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Governor-general (plural governors-general) or governor general (plural governors general), in modern usage, is the title of an office-holder appointed to represent the monarch of a sovereign state in the governing of an independent realm as a viceroy. Governors-general have also previously been appointed in respect of major colonial states or other territories held by either a monarchy or republic, such as Japan in Korea and France in Indochina.
- 1 Current uses
- 2 British colonialism and the governors-general
- 3 Modern Commonwealth
- 4 Other colonial and similar usage
- 5 Other Western usage
- 6 Asian counterparts
- 7 See also
- 8 Note
- 9 References
- 10 External links
In modern usage, the term governor-general originated in those British colonies which became self-governing within the British Empire. Before World War I, the title was used only in federated colonies in which each of the previously constituent colonies of these federated colonies already had a governor, namely Canada, Australia, and the Union of South Africa. In these cases, the Crown's representative in the federated Dominion was given the superior title of governor-general. The first exception to this rule was New Zealand, which was granted Dominion status in 1907, but it was not until 28 June 1917 that Arthur Foljambe, 2nd Earl of Liverpool, was appointed the first Governor-General of New Zealand. Another non-federal state, Newfoundland, was a Dominion for 16 years with the King's representative retaining the title of governor throughout this time.
Since the 1950s, the title governor-general has been given to all representatives of the sovereign in independent Commonwealth realms. In these cases, the former office of colonial governor was altered (sometimes for the same incumbent) to become governor-general upon independence, as the nature of the office became an entirely independent constitutional representative of the monarch rather than a symbol of previous colonial rule. In these countries the governor-general acts as the monarch's representative, performing the ceremonial and constitutional functions of a head of state.
The only other nation which uses the governor-general designation is Iran, which has no connection with any monarchy or the Commonwealth. In Iran, the provincial authority is headed by a governor general (Persian: استاندار ostāndār), who is appointed by the Minister of the Interior.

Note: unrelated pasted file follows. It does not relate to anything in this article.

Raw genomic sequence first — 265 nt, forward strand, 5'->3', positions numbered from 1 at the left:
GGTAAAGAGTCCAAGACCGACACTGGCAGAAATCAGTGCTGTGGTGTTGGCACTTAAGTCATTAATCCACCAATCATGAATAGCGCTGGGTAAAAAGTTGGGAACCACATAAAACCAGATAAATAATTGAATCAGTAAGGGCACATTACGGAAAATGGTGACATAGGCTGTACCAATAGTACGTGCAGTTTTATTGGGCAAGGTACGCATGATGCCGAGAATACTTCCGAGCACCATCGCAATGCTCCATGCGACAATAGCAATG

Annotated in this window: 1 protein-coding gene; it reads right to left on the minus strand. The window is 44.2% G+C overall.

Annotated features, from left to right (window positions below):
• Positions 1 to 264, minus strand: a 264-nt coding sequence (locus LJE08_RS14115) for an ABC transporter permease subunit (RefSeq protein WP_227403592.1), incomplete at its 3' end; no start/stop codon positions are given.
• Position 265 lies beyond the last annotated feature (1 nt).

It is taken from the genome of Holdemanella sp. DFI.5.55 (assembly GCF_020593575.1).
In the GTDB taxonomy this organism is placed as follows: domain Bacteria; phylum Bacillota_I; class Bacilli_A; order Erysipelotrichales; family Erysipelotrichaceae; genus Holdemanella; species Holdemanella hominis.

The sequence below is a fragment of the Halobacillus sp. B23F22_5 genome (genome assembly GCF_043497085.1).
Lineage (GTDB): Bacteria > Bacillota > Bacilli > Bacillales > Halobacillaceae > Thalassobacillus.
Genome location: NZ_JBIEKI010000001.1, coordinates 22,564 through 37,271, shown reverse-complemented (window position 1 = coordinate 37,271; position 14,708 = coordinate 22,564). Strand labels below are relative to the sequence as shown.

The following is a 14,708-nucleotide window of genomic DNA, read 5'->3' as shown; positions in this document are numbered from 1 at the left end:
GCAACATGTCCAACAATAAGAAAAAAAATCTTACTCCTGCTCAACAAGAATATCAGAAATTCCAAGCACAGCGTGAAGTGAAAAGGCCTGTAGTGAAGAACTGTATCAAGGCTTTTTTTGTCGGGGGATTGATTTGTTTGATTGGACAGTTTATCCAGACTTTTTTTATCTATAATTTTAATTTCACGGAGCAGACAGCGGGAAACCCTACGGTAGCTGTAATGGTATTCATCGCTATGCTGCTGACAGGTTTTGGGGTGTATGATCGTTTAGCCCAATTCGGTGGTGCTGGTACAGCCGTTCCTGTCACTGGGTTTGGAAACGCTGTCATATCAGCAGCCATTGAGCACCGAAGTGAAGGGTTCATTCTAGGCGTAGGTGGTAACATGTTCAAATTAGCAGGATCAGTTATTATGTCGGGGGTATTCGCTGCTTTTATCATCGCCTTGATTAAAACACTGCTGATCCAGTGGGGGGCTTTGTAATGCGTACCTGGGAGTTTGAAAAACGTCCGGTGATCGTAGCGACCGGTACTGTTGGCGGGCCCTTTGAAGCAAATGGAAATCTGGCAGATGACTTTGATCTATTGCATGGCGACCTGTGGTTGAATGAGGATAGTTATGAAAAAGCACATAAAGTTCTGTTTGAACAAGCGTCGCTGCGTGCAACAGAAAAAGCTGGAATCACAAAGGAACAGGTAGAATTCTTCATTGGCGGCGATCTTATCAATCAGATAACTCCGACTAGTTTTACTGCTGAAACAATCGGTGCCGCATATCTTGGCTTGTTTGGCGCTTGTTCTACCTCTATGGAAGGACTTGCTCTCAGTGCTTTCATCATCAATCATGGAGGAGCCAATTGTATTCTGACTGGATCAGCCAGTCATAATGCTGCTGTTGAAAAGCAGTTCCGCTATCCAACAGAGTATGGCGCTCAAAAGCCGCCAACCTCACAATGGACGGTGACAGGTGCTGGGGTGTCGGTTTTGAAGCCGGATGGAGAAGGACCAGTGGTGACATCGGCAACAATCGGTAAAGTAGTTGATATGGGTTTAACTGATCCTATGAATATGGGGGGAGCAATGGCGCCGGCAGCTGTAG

British colonialism and the governors-general
Until the 1920s, governors-general were British subjects, appointed on the advice of the British government, who acted as agents of the British government in each Dominion, as well as being representatives of the monarch. As such they notionally held the prerogative powers of the monarch, and also held the executive power of the country to which they were assigned. The governor-general could be instructed by the colonial secretary on the exercise of some of his functions and duties, such as the use or withholding of the Royal Assent from legislation; history shows many examples of governors-general using their prerogative and executive powers. The monarch or imperial government could overrule any governor-general, though this could often be cumbersome, due to remoteness of the territories from London.
The governor-general was also usually the commander-in-chief of the armed forces in his or her territory and, because of the governor-general's control of the military, the post was as much a military appointment as a civil one. The governors-general are entitled to wear a unique uniform, which is not generally worn today. If of the rank of major general, equivalent or above, they were entitled to wear that military uniform.
Following the Imperial Conference, and subsequent issuing of the Balfour Declaration in 1926, the role and responsibilities of the governor-general began to shift, reflecting the increased independence of the Dominions (which were in 1952 renamed Realms; a term which includes the UK itself). As the sovereign came to be regarded as monarch of each territory independently, and, as such, advised only by the ministers of each country in regard to that country's national affairs (as opposed to a single British monarch ruling all the Dominions as a conglomerate and advised only by an imperial parliament), so too did the governor-general become a direct representative of the national monarch only, who no longer answered to the British government. The report resulting from the 1926 Imperial Conference stated: "...it is an essential consequence of the equality of status existing among the members of the British Commonwealth of Nations that the Governor General of a Dominion is the representative of the Crown, holding in all essential respects the same position in relation to the administration of public affairs in the Dominion as is held by His Majesty the King in Great Britain, and that he is not the representative or agent of His Majesty's Government in Great Britain or of any Department of that Government." These concepts were entrenched in legislation with the enactment of the Statute of Westminster in 1931, and governmental relations with the United Kingdom were placed in the hands of a British High Commissioner in each country.